City lacks the power to enforce deal with UCSF over Parnassus campus expansion

Supervisors seek more time to negotiate community benefits

City officials have touted an agreement with UC San Francisco to provide a package of community benefits as part of its planned Parnassus Heights campus expansion.

But as city supervisors pointed out on Monday, that agreement isn’t binding.

Supervisors at the Land Use and Transportation Committee meeting Monday afternoon called for more time to negotiate stronger community benefit commitments from UCSF, seeking a delay before the project is approved by the University of California Board of Regents. They also sought a legally enforceable agreement, which would require review and approval from the Board of Supervisors.

“If UCSF doesn’t want to make it binding, I think that’s a real issue,” said Supervisor Dean Preston, who called the hearing. “If we’re operating in good faith, why wouldn’t we want to have an agreement so everyone can feel better?”

San Francisco and UCSF officials announced a voluntary, yet-to-be-finalized agreement earlier this month around community benefits to accompany the Inner Sunset campus expansion over 30 years. Most notably, the university committed to building 1,263 housing units and paying for $20 million in transit improvements, although the affordability of that housing remains a key concern.

Supervisors Preston and Myrna Melgar, who represent the area where the project will be built, sought more time to negotiate. Preston brought forward a resolution, which the full board will hear on Tuesday, that would urge a delay in the UC Regents vote to approve the campus expansion’s environmental impact report, which is currently scheduled for Jan. 21.

“UCSF is an important part of San Francisco. We want the hospital to succeed, bring good jobs, and invest in community benefits for our neighborhoods and our city as a whole,” said Melgar. “However, there are issues that remain unresolved, including clarifying language on the commitment on affordable housing and a signed project labor agreement. I am supportive of us having more time so we can get this done right.”

However, UCSF Chancellor Sam Hawgood has rebuffed calls for further negotiations or delays. He indicated that significantly amending the MOU at this stage would be less convincing to UC Regents and, therefore to the donors needed to bring the expansion to fruition. He said the MOU process has been conducted in good faith over the past year.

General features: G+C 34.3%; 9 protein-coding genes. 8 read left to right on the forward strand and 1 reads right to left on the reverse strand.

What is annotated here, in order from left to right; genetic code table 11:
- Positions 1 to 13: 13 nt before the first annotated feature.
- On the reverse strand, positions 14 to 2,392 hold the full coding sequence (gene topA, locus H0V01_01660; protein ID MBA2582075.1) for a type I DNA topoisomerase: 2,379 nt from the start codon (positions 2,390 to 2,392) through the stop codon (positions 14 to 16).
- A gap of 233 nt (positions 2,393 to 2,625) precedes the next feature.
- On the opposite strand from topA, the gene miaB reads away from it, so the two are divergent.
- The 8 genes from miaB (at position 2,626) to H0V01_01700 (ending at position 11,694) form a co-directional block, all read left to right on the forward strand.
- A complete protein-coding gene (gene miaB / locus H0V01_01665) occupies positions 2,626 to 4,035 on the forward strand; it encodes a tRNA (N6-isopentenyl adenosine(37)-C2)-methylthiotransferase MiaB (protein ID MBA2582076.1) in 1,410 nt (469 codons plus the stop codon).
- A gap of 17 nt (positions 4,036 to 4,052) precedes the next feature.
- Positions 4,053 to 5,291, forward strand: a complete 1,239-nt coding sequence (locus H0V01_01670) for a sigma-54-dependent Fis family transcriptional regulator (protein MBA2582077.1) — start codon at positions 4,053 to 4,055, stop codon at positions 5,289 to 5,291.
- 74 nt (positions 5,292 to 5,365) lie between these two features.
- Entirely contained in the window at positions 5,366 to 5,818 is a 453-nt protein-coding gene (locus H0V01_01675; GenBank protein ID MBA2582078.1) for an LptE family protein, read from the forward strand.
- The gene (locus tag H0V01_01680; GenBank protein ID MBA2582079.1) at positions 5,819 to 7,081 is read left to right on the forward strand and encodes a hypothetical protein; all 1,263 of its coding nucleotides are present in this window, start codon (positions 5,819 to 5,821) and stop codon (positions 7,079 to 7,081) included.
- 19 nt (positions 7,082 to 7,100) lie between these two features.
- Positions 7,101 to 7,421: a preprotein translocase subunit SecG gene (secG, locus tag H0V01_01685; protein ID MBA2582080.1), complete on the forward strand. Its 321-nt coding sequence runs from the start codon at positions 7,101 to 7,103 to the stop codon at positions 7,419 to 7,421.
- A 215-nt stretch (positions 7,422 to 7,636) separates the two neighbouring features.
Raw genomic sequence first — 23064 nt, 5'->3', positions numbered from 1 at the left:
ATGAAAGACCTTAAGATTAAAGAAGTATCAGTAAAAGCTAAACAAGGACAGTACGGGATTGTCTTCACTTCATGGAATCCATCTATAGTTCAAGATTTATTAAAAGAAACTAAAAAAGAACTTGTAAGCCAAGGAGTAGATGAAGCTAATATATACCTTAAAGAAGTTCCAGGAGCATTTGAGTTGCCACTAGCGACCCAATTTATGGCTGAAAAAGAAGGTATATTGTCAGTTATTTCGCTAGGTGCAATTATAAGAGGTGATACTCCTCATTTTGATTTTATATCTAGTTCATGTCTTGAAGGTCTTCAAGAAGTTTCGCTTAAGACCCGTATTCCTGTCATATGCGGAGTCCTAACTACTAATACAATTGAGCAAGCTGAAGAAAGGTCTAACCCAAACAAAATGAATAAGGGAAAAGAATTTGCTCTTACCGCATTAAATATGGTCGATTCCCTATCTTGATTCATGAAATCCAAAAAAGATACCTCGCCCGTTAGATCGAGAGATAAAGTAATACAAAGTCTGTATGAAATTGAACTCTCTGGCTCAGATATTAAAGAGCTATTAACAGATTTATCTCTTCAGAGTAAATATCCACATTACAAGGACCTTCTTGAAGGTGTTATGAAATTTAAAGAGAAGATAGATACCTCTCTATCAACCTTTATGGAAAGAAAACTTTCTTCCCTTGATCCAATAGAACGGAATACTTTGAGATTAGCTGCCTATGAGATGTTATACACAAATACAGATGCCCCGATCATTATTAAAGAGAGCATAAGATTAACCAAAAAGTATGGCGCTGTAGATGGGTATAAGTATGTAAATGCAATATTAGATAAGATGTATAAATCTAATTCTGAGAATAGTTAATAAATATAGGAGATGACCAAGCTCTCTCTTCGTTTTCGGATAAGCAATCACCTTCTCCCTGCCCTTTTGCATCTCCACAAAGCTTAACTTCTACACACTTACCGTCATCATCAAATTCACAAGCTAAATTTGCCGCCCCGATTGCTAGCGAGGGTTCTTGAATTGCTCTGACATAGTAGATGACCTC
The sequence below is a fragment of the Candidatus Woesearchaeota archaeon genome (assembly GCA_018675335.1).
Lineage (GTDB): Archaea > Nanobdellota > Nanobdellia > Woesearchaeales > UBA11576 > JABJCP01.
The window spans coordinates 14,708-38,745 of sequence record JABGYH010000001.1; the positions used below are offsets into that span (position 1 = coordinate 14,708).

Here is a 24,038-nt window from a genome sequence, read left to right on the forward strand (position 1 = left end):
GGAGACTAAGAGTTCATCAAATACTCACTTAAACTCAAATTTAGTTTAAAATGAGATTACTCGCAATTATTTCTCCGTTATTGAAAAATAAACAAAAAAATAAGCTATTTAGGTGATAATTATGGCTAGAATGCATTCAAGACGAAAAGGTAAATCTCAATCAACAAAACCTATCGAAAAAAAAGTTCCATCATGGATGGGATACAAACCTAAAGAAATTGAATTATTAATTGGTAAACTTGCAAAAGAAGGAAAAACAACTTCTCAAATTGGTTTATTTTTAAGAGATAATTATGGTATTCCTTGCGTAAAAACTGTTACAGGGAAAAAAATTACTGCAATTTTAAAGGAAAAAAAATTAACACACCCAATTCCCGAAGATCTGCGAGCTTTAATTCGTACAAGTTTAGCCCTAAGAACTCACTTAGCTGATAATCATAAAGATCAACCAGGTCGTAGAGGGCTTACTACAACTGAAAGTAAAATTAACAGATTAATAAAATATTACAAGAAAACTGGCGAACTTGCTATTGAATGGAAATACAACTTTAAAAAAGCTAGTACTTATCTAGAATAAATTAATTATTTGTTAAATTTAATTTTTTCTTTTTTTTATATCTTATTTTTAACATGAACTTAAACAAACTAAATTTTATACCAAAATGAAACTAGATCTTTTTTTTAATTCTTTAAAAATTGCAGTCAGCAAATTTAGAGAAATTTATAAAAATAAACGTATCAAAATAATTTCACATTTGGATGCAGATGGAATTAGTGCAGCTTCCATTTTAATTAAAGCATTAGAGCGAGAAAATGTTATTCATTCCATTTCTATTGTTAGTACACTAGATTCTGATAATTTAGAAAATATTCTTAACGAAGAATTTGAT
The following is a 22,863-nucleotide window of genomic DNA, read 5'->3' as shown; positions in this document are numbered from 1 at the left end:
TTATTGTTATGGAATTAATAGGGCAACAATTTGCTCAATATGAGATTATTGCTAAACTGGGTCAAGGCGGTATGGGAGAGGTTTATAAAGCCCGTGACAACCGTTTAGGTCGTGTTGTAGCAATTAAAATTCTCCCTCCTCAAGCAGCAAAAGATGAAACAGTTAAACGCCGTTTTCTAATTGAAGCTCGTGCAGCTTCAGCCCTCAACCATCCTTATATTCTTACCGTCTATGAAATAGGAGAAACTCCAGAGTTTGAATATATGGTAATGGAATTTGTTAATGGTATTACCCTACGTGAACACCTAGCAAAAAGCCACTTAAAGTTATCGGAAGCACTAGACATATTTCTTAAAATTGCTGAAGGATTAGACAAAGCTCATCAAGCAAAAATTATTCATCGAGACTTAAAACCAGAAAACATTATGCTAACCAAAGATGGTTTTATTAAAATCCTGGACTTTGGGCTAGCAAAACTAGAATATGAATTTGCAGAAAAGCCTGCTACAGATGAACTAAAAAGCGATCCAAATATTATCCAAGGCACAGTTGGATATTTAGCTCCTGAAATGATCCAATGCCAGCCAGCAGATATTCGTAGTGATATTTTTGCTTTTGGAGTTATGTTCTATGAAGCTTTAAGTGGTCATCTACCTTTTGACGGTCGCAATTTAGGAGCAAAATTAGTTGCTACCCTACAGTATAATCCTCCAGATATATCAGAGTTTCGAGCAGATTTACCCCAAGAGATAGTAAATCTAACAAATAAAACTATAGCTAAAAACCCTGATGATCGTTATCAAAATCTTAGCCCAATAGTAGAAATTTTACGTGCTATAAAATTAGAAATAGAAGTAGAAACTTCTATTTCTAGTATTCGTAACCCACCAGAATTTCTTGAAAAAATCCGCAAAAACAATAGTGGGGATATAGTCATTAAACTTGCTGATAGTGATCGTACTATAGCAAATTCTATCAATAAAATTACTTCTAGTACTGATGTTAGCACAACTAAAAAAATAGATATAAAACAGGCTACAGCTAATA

“I consider this MOU to be binding,” said Hawgood. “Further delay will result in a cascading series of events. We need donor support and anything to indicate we are going to delay on this project is a significant concern. The regents will want to know that we have a good relationship with The City.”

UCSF has committed to making 40 percent of the new and existing units affordable, but the lack of specificity around units for low-income service workers concerns Supervisors Melgar and Preston as well as some Planning Commissioners. The MOU was updated this week with slightly more specific language around household income levels, but may end up shutting out very low-income households as currently written, Preston warned.

The project also anticipates creating 4,000 permanent jobs, including 1,000 construction jobs, and 30 percent of those are promised to be local hires.

The supervisors’ options to shape the project are rather limited. As a state entity, UCSF is exempt from local land laws and voluntarily negotiated a memorandum of understanding with The City, largely through the Mayor’s Office. As written, the agreement is not legally binding and therefore supervisors do not have the authority to approve or reject it. The City can withhold certain permits if commitments are not significantly adhered to, but that would go through city departments, the City Attorney’s Office said.

“We still have the ability to withhold certain key requirements that UCSF will need,” said Jeff Buckley, Mayor London Breed’s senior housing advisor. “But we do not believe that will be necessary. That’s why we chose the form of a memorandum of understanding.”

UC Regents were originally supposed to vote on the EIR in November. The hospital design is still underway and will go through a separate EIR process.

(Disclosure: Janet Reilly, a co-owner of The San Francisco Examiner under Clint Reilly Communications, is a UC Regent.)

This article was updated with additional comments from supervisors.

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